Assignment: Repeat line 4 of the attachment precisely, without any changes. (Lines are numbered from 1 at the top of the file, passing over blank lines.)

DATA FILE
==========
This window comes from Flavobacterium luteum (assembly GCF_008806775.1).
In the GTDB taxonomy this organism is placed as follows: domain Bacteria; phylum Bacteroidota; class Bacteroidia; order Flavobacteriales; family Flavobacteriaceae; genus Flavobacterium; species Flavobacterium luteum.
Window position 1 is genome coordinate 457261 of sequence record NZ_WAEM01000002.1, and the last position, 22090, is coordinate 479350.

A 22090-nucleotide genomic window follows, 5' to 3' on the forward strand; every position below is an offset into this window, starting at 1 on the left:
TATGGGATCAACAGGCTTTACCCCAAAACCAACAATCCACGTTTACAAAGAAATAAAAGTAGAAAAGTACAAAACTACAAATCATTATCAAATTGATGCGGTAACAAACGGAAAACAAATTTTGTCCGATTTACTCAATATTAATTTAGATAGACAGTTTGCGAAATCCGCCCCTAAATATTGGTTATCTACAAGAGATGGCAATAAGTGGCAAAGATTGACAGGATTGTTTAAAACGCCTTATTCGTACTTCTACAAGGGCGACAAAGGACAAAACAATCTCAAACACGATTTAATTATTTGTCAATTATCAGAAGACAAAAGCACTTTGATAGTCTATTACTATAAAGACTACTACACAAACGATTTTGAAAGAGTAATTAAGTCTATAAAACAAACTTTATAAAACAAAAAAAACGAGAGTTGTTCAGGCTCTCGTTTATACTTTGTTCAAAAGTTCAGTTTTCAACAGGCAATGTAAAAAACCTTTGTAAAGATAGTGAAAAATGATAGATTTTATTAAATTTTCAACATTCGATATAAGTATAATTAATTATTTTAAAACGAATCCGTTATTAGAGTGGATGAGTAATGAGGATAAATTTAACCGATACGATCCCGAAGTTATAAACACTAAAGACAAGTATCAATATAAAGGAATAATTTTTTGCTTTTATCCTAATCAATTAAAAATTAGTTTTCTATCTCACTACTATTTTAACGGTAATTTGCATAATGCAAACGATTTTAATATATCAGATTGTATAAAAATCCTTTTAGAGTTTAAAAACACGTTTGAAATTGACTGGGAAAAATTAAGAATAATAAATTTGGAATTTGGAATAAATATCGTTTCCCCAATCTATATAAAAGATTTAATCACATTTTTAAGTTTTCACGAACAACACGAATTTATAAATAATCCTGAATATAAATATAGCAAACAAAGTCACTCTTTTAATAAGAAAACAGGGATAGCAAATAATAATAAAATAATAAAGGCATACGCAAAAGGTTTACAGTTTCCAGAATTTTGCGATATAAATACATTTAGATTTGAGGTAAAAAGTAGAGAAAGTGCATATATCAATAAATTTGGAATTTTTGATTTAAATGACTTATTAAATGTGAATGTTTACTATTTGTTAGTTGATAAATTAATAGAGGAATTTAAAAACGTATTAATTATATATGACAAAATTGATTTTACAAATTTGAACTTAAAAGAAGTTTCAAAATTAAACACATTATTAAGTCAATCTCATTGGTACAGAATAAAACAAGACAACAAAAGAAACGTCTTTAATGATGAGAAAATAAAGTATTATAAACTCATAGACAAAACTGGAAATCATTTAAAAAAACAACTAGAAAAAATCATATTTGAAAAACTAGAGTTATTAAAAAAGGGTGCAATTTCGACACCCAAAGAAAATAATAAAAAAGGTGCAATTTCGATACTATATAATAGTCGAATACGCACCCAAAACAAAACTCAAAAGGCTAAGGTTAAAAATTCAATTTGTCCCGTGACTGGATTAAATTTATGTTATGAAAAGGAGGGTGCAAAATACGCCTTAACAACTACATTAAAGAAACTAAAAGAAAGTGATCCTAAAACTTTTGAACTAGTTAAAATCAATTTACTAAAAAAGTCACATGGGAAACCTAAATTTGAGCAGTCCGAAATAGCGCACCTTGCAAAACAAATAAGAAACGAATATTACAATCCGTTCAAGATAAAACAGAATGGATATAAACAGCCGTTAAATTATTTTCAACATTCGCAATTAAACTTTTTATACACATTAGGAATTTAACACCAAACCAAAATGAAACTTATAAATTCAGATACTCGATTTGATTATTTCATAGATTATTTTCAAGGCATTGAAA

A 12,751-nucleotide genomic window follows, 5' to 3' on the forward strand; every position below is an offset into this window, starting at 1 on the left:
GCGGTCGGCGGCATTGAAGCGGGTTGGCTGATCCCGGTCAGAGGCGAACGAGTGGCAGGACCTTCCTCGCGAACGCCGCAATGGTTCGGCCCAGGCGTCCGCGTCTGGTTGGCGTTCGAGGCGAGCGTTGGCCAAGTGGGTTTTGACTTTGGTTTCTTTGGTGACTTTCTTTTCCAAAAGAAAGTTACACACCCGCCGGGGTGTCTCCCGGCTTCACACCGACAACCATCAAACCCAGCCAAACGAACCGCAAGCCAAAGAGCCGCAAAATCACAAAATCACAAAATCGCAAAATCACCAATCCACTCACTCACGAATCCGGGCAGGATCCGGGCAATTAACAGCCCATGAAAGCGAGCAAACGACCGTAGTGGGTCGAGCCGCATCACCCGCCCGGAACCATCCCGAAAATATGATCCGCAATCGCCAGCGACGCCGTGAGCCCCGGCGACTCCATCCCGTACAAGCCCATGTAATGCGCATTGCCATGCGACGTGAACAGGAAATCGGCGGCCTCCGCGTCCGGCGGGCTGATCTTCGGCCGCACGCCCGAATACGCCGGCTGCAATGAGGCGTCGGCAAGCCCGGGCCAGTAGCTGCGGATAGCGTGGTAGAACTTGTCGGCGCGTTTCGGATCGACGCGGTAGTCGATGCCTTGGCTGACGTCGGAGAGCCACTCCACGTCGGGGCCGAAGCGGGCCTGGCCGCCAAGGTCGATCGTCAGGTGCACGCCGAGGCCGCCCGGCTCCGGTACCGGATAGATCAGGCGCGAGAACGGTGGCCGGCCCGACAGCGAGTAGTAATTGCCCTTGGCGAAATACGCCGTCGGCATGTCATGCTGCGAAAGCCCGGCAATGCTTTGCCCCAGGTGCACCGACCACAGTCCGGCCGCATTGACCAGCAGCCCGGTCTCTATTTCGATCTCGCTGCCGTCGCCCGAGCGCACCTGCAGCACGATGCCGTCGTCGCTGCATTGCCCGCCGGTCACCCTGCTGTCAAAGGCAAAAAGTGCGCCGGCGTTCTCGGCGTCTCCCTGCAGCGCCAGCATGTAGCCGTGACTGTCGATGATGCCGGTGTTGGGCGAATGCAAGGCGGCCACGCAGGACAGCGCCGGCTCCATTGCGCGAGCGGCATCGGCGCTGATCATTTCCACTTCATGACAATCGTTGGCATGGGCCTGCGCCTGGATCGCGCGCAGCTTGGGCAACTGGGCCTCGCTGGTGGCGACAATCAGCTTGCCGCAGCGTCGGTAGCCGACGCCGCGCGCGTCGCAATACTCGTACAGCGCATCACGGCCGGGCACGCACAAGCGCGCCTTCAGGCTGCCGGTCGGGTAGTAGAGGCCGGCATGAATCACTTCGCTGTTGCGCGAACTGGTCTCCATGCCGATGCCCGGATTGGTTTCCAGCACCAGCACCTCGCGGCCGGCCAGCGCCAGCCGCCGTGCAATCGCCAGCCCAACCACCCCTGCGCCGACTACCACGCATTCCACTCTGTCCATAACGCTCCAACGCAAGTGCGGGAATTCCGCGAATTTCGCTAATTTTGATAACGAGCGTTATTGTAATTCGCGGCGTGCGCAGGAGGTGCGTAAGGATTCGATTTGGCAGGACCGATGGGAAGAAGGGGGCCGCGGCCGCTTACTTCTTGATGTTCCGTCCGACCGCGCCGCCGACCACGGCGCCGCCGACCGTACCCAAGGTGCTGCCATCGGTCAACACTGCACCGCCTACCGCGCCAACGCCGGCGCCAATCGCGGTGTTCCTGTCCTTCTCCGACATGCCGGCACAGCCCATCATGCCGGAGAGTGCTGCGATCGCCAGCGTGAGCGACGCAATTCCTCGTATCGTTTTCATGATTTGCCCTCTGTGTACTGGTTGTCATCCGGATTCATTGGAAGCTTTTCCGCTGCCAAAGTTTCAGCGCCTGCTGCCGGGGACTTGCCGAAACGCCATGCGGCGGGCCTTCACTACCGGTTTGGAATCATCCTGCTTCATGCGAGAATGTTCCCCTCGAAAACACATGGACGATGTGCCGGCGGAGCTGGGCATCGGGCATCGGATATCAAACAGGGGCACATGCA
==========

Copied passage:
A 22090-nucleotide genomic window follows, 5' to 3' on the forward strand; every position below is an offset into this window, starting at 1 on the left: